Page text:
English 3510 (“Skeptics May Object”)

Let’s follow the directions Graff and Birkenstien give on page 90, but replace the paragraph they provide with the following, from Ruland and Bradbury’s From Puritanism to Postmodernism:

Because of such exclusions, much later American writing, and some would say the American imagination itself, revolted against Puritanism. In fact to many later artists the very idea of a “Puritan imagination” would come to seem a contradiction in terms. Hawthorne, one of whose ancestors was a judge at the Salem witchcraft trials, returned with a sense of curious ambiguity to the world of his steeple-hatted Puritan ancestors in The Scarlet Letter (1850). He tests the idea of “iron-bound” Puritan society against the world of nature, but discloses as well that the power of the Puritan spirit has not died. (31)

Or this one, about Anne Bradstreet:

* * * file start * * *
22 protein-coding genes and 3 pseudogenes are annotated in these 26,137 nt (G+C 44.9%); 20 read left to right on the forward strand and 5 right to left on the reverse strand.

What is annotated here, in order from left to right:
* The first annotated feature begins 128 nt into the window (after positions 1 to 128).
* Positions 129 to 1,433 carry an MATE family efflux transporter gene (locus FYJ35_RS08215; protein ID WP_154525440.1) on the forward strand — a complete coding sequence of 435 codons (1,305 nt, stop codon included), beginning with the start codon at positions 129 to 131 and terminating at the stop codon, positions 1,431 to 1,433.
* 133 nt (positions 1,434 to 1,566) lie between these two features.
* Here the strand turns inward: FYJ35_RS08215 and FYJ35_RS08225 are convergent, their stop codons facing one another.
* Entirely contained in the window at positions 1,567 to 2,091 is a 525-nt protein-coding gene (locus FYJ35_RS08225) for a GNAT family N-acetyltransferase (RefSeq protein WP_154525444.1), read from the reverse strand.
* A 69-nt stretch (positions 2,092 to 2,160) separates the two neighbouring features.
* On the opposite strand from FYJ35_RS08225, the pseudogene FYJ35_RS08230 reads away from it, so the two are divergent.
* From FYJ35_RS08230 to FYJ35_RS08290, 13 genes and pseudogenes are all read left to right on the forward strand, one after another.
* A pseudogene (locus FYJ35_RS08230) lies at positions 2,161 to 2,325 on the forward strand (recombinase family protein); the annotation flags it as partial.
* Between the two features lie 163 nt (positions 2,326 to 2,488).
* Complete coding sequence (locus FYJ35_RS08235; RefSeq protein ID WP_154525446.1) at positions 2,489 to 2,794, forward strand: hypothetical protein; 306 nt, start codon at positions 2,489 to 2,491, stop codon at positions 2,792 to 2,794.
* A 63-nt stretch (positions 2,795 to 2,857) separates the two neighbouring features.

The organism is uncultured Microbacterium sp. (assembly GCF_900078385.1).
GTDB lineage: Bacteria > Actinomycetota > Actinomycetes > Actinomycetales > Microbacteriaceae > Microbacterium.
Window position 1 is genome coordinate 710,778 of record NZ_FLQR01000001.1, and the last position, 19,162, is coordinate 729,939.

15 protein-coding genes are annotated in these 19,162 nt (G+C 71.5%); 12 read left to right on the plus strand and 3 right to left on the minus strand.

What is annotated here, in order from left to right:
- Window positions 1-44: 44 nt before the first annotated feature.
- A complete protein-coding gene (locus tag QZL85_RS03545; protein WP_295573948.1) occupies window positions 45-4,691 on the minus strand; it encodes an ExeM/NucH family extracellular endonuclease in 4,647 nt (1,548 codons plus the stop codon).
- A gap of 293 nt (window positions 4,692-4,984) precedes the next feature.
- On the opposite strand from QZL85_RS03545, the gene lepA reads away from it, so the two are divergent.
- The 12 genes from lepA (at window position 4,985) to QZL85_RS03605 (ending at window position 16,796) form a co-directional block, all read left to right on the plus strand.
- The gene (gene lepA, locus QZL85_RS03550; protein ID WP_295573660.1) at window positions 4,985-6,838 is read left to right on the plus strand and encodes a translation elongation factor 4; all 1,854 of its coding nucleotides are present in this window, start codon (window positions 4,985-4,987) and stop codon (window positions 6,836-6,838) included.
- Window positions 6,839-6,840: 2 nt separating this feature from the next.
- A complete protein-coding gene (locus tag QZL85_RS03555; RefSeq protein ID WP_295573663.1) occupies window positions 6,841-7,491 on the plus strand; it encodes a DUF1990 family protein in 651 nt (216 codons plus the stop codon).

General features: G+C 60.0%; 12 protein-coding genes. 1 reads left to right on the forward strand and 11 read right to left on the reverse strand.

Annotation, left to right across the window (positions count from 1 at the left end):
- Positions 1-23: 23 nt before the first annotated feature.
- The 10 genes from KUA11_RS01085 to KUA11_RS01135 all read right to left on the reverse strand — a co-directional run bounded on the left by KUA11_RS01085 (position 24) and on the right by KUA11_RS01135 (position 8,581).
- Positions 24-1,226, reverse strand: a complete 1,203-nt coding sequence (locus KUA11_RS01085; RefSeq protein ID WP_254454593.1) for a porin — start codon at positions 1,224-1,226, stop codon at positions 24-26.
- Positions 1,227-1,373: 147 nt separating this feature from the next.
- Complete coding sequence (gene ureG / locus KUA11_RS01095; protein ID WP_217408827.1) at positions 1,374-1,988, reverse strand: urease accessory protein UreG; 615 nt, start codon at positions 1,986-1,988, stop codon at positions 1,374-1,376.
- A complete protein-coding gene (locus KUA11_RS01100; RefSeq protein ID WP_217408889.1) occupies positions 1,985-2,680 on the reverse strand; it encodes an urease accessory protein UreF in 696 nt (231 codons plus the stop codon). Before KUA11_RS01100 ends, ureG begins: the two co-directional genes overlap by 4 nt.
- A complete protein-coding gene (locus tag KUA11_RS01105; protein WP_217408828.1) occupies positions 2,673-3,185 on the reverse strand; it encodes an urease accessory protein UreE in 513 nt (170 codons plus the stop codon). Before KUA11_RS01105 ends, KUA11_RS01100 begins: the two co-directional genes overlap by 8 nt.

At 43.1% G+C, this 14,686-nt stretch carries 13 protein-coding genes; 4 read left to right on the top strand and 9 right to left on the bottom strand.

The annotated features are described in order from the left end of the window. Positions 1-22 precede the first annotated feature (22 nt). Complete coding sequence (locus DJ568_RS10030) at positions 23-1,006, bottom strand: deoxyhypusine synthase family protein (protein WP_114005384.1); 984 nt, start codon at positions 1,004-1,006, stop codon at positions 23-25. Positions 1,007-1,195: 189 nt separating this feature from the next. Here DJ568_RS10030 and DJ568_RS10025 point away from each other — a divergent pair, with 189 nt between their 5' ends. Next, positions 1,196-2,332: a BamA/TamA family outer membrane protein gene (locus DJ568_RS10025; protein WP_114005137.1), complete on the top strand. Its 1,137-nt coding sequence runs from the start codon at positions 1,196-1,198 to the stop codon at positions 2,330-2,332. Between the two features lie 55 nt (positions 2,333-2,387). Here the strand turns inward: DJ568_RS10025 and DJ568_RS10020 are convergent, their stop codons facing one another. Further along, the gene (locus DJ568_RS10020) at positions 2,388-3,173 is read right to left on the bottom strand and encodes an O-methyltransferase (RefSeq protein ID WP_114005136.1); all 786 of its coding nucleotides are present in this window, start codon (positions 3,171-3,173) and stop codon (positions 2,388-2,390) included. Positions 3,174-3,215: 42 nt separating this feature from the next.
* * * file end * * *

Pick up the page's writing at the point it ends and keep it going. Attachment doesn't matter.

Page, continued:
But, though [Bradstreet’s poem’s] strongest subjects are drawn from the stuff of daily life . . . they have a metaphysical wit and texture that anticipate the works of a New Englander of two hundred years later, Emily Dickinson. This comes in part from the struggle between dissent and acceptance in the life of a strong-willed woman living in a commonwealth which required double submission, to domestic and divine duty, but also in part from the sense of felt experience she inherited from British poetry, mixing an alert vivacity with an apparent simplicity. Her love is marital, her landscape plain but brightly seen, her meditations troubled but ultimately pious, her awareness of nature acute but also respectful of the Maker of it. (22-23)

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